to Program Link Index)
filled according to 1999 Try-Its for Brownie Girl Scouts book.
|2. Understanding Animals
|At the Patuxent Research Refuge you can see wildlife in many different
places. Look through the binoculars and scopes in the viewing pod,
take a tram tour, or go for a walk on one of our trails to find wildlife.
Bring along a field guide to help you identify what you see.
|4. Looks Mean Something
|Walk through the Wisdom of Wildness exhibit to find all different
kinds of animals. Take a look at what kind of habitat they live in.
|3. Women Pioneers
|In the past, wildlife management and many other science fields have
had more men working in them than women. Today, however, many of the
people working in the environmental field (including at the Patuxent
Research Refuge) are women. Talk to a female staff member or volunteer
about working with wildlife, take a tram tour, or watch the interactive
videos to learn more about what researchers do. The book shop also
has several books about Rachel Carson. She was a pioneer in the field
of environmental conservation.
Citizen Near & Far:
|5. Calling All Helpers
|Look at the Global Concerns part of the exhibit for information
on problems facing our environment. Many different problems, their
causes, and some solutions are discussed in this exhibit. You may
want to ask an adult to help you go through the information to find
what you need. Then pick one of the problems to discuss at your AUnited
Earth & Sky:
|3. Going, Going, Gone
|The Land Exploitation exhibit in the Global Concerns area describes
soil erosion and what can be done about it. Take the tram tour and
ask the interpreter before the tour starts to point out examples of
how erosion is affecting Harding Spring Pond. Walk on the trails and
look near streams and on slopes for evidence of erosion.
|5. Creatures of the Air
Some good places to observe flying
animals on the refuge are at the viewing areas, along the trails,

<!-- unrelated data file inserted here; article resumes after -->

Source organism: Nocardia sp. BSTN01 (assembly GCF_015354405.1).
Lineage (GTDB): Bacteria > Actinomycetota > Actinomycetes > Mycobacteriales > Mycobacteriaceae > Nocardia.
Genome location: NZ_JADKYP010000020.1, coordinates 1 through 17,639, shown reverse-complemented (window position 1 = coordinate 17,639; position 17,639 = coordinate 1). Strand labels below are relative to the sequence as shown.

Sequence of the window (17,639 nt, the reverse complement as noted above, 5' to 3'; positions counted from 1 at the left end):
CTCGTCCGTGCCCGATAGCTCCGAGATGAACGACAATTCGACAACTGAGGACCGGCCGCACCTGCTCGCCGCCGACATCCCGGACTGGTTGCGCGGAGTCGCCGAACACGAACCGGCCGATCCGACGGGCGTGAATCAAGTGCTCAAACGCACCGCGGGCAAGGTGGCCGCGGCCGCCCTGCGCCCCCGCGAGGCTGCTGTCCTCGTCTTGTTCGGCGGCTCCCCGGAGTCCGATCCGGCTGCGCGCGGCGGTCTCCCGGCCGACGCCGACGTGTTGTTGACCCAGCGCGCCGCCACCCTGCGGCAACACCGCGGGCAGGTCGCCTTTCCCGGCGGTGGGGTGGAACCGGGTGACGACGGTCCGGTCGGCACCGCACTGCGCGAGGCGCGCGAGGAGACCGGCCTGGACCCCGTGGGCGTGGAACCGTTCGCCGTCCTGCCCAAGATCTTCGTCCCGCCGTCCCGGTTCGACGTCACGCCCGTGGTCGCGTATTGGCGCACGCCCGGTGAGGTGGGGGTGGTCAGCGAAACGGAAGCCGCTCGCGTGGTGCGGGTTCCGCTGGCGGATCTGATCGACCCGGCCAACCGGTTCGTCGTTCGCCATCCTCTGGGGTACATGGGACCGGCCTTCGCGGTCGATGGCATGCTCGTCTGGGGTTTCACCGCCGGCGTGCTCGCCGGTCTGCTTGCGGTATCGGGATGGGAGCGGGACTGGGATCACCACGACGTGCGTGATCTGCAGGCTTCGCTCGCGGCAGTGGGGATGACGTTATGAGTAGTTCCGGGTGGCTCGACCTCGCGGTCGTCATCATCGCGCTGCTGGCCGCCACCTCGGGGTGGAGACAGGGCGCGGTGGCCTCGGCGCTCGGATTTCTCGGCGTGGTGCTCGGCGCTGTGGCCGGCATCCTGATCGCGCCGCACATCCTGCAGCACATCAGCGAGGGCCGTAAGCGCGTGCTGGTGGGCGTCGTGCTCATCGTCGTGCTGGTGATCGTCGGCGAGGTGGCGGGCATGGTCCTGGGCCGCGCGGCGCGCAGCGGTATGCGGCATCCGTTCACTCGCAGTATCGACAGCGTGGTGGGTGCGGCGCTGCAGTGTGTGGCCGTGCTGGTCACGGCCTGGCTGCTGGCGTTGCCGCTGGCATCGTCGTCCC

in the woods, from the tram, or from the viewing pod in the Wisdom
of Wildness exhibit. Be quiet and still so you don=t
scare the animals away.
|1. Exploring Nature
|Many living and non-living items can be found around the National
Wildlife Visitor Center. Hike a trail or take the tram tour to see
what you can find. Try not to touch the objects and be sure to leave
them where they are.
|5. Speak Up for Animals!
|The On the Brink exhibit at the National Wildlife Visitor Center
showcases fourteen wildlife species which are endangered. Pick one
of the species to learn more about. The Delmarva fox squirrel, piping
plover, and Indiana bat are endangered species that live in Maryland.
|6. Helping Wildlife
|Many of the suggested activities are things we do here on the refuge.
Stop by to see how to do these projects and learn other ways you can
|3. Day Hike
|The Patuxent Research Refuge has many trails for you to enjoy. Stop
by the front desk to get a trail map and more information.
|5. Touch, Smell, Listen
|The trails are a great place to use your senses. Remember to watch
out for poison ivy and stay on the trails. Do not remove leaves or
plants and if you do pick something up be sure to put it back where
you found it.
|2. Plant Rubbings
|Walk on the trails to find things to make rubbings from. Be sure
to stay on the trails to avoid ticks and poison ivy.
|4. Leaf Hunt
There are many different kinds of trees on the
refuge, and the fall can be a great time to find leaves on the ground.
Be sure to put them back after you are finished looking at them.
|6. Outdoor Shopping
|Use the viewing pod in the National Wildlife Visitor Center to observe
different kinds of wildlife. Pay attention to where they are living
and what they are eating.